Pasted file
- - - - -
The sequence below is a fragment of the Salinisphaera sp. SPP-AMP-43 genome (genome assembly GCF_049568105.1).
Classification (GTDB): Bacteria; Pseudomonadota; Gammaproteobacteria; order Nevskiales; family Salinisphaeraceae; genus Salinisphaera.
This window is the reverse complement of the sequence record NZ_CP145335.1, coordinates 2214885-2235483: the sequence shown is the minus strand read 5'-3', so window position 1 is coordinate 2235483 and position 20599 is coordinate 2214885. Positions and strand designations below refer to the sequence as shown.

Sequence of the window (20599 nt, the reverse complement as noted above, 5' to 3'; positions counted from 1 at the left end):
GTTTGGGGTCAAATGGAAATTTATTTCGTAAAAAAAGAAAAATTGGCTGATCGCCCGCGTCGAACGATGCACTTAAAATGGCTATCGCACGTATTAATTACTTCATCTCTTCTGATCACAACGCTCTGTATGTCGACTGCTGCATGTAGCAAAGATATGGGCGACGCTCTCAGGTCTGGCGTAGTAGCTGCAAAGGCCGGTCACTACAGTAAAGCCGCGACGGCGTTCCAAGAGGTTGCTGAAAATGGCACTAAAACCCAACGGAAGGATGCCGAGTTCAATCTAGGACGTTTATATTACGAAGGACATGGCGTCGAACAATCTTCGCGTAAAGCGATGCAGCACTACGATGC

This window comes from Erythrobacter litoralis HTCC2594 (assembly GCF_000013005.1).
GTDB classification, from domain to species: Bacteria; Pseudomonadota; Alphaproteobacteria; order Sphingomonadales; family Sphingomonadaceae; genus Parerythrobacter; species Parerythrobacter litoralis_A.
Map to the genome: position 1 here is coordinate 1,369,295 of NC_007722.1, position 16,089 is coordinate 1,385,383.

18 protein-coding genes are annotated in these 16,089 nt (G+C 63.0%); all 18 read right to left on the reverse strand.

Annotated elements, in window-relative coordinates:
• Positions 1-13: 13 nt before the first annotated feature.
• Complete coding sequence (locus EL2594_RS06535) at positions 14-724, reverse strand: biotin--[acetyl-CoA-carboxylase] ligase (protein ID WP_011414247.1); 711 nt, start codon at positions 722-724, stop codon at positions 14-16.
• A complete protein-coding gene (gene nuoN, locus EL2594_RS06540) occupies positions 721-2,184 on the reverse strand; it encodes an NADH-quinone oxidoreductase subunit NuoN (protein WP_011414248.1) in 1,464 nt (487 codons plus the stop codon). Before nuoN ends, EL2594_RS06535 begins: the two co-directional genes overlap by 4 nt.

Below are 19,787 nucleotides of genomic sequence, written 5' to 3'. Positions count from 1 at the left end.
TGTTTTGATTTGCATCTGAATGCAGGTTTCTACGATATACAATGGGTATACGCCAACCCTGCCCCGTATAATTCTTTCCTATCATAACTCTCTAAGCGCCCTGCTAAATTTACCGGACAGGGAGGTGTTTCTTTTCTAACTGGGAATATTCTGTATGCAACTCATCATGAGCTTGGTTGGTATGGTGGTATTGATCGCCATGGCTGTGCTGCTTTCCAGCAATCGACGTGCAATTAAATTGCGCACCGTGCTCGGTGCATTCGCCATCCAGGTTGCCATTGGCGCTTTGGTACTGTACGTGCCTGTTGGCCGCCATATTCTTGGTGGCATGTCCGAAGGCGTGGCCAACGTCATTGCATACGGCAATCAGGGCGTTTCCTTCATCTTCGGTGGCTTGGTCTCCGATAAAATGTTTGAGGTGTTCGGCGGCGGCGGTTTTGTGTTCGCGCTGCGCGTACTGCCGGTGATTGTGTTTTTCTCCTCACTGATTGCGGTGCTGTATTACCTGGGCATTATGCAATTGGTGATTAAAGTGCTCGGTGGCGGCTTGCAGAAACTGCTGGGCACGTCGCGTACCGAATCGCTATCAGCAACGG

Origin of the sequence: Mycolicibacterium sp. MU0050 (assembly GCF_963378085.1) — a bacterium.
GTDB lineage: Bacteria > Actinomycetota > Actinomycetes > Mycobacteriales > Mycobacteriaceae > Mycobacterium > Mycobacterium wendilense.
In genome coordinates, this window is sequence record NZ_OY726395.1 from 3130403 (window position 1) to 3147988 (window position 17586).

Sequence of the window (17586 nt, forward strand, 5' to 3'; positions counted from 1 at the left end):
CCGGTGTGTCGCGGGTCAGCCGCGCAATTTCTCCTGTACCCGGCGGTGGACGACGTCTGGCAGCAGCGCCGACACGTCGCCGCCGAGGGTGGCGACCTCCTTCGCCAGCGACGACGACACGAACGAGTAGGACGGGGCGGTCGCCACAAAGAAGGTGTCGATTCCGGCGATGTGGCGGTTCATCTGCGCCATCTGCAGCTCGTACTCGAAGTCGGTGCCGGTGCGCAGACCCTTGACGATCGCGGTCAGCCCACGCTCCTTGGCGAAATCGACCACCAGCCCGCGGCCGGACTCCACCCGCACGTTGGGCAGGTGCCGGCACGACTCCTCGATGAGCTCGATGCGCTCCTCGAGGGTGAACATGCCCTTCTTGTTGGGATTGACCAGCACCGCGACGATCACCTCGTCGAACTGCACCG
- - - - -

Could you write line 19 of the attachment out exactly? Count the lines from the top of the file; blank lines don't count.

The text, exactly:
Sequence of the window (17586 nt, forward strand, 5' to 3'; positions counted from 1 at the left end):